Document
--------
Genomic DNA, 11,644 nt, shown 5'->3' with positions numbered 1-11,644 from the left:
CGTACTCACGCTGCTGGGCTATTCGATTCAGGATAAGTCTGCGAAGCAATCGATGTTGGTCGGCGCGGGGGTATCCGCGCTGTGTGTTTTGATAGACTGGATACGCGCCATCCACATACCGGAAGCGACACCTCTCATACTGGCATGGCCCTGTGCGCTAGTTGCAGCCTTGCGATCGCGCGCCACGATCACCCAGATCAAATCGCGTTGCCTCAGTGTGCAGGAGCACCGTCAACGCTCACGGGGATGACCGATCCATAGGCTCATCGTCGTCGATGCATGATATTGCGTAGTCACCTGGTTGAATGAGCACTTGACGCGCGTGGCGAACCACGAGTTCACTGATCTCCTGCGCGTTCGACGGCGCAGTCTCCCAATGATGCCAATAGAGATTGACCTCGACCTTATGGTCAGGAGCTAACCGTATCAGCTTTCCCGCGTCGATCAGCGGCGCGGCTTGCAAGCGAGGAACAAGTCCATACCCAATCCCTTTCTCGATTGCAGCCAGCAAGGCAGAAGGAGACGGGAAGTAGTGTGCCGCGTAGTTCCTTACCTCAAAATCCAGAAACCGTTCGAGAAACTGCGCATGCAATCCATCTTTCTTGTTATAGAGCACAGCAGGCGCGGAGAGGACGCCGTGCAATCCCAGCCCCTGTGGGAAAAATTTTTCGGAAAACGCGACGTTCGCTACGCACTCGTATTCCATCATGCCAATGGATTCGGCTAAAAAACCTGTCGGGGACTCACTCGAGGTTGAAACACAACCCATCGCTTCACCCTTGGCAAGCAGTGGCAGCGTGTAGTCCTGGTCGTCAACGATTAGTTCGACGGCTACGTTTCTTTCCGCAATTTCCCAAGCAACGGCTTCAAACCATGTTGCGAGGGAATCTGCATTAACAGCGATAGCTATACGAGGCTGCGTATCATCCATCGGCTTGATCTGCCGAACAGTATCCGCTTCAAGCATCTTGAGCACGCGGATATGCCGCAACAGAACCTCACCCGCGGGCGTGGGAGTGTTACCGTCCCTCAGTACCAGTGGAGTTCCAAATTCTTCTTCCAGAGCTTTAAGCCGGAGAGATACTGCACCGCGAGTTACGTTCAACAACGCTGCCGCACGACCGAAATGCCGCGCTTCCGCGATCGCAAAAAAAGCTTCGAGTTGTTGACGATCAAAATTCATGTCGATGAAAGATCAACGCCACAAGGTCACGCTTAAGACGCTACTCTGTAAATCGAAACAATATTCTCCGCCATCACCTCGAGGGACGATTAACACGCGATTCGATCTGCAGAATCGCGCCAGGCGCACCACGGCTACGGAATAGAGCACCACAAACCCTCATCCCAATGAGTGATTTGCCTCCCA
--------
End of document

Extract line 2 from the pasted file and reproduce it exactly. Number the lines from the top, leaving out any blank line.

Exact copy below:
CGTACTCACGCTGCTGGGCTATTCGATTCAGGATAAGTCTGCGAAGCAATCGATGTTGGTCGGCGCGGGGGTATCCGCGCTGTGTGTTTTGATAGACTGGATACGCGCCATCCACATACCGGAAGCGACACCTCTCATACTGGCATGGCCCTGTGCGCTAGTTGCAGCCTTGCGATCGCGCGCCACGATCACCCAGATCAAATCGCGTTGCCTCAGTGTGCAGGAGCACCGTCAACGCTCACGGGGATGACCGATCCATAGGCTCATCGTCGTCGATGCATGATATTGCGTAGTCACCTGGTTGAATGAGCACTTGACGCGCGTGGCGAACCACGAGTTCACTGATCTCCTGCGCGTTCGACGGCGCAGTCTCCCAATGATGCCAATAGAGATTGACCTCGACCTTATGGTCAGGAGCTAACCGTATCAGCTTTCCCGCGTCGATCAGCGGCGCGGCTTGCAAGCGAGGAACAAGTCCATACCCAATCCCTTTCTCGATTGCAGCCAGCAAGGCAGAAGGAGACGGGAAGTAGTGTGCCGCGTAGTTCCTTACCTCAAAATCCAGAAACCGTTCGAGAAACTGCGCATGCAATCCATCTTTCTTGTTATAGAGCACAGCAGGCGCGGAGAGGACGCCGTGCAATCCCAGCCCCTGTGGGAAAAATTTTTCGGAAAACGCGACGTTCGCTACGCACTCGTATTCCATCATGCCAATGGATTCGGCTAAAAAACCTGTCGGGGACTCACTCGAGGTTGAAACACAACCCATCGCTTCACCCTTGGCAAGCAGTGGCAGCGTGTAGTCCTGGTCGTCAACGATTAGTTCGACGGCTACGTTTCTTTCCGCAATTTCCCAAGCAACGGCTTCAAACCATGTTGCGAGGGAATCTGCATTAACAGCGATAGCTATACGAGGCTGCGTATCATCCATCGGCTTGATCTGCCGAACAGTATCCGCTTCAAGCATCTTGAGCACGCGGATATGCCGCAACAGAACCTCACCCGCGGGCGTGGGAGTGTTACCGTCCCTCAGTACCAGTGGAGTTCCAAATTCTTCTTCCAGAGCTTTAAGCCGGAGAGATACTGCACCGCGAGTTACGTTCAACAACGCTGCCGCACGACCGAAATGCCGCGCTTCCGCGATCGCAAAAAAAGCTTCGAGTTGTTGACGATCAAAATTCATGTCGATGAAAGATCAACGCCACAAGGTCACGCTTAAGACGCTACTCTGTAAATCGAAACAATATTCTCCGCCATCACCTCGAGGGACGATTAACACGCGATTCGATCTGCAGAATCGCGCCAGGCGCACCACGGCTACGGAATAGAGCACCACAAACCCTCATCCCAATGAGTGATTTGCCTCCCA